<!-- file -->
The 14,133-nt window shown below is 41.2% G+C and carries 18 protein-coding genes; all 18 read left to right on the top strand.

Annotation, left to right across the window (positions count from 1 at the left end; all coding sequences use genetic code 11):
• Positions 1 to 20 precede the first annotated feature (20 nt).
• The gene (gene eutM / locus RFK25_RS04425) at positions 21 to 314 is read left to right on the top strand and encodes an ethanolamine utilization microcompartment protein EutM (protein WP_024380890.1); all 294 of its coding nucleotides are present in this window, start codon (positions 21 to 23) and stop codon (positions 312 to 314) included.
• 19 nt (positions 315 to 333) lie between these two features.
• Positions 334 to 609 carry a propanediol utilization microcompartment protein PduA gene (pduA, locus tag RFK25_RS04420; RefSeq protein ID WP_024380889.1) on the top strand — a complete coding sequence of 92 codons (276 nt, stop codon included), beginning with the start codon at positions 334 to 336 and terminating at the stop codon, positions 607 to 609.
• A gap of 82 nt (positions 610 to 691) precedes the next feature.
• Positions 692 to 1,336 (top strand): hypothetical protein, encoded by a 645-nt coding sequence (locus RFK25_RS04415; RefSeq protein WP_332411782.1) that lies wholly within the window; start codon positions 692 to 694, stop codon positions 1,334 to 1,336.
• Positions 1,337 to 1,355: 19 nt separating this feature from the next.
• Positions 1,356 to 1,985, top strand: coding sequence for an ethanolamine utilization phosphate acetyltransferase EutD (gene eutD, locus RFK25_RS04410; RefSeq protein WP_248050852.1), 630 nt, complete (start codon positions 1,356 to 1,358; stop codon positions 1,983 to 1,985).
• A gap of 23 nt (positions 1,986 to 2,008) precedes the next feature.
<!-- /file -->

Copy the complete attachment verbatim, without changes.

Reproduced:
The 14,133-nt window shown below is 41.2% G+C and carries 18 protein-coding genes; all 18 read left to right on the top strand.

Annotation, left to right across the window (positions count from 1 at the left end; all coding sequences use genetic code 11):
• Positions 1 to 20 precede the first annotated feature (20 nt).
• The gene (gene eutM / locus RFK25_RS04425) at positions 21 to 314 is read left to right on the top strand and encodes an ethanolamine utilization microcompartment protein EutM (protein WP_024380890.1); all 294 of its coding nucleotides are present in this window, start codon (positions 21 to 23) and stop codon (positions 312 to 314) included.
• 19 nt (positions 315 to 333) lie between these two features.
• Positions 334 to 609 carry a propanediol utilization microcompartment protein PduA gene (pduA, locus tag RFK25_RS04420; RefSeq protein ID WP_024380889.1) on the top strand — a complete coding sequence of 92 codons (276 nt, stop codon included), beginning with the start codon at positions 334 to 336 and terminating at the stop codon, positions 607 to 609.
• A gap of 82 nt (positions 610 to 691) precedes the next feature.
• Positions 692 to 1,336 (top strand): hypothetical protein, encoded by a 645-nt coding sequence (locus RFK25_RS04415; RefSeq protein WP_332411782.1) that lies wholly within the window; start codon positions 692 to 694, stop codon positions 1,334 to 1,336.
• Positions 1,337 to 1,355: 19 nt separating this feature from the next.
• Positions 1,356 to 1,985, top strand: coding sequence for an ethanolamine utilization phosphate acetyltransferase EutD (gene eutD, locus RFK25_RS04410; RefSeq protein WP_248050852.1), 630 nt, complete (start codon positions 1,356 to 1,358; stop codon positions 1,983 to 1,985).
• A gap of 23 nt (positions 1,986 to 2,008) precedes the next feature.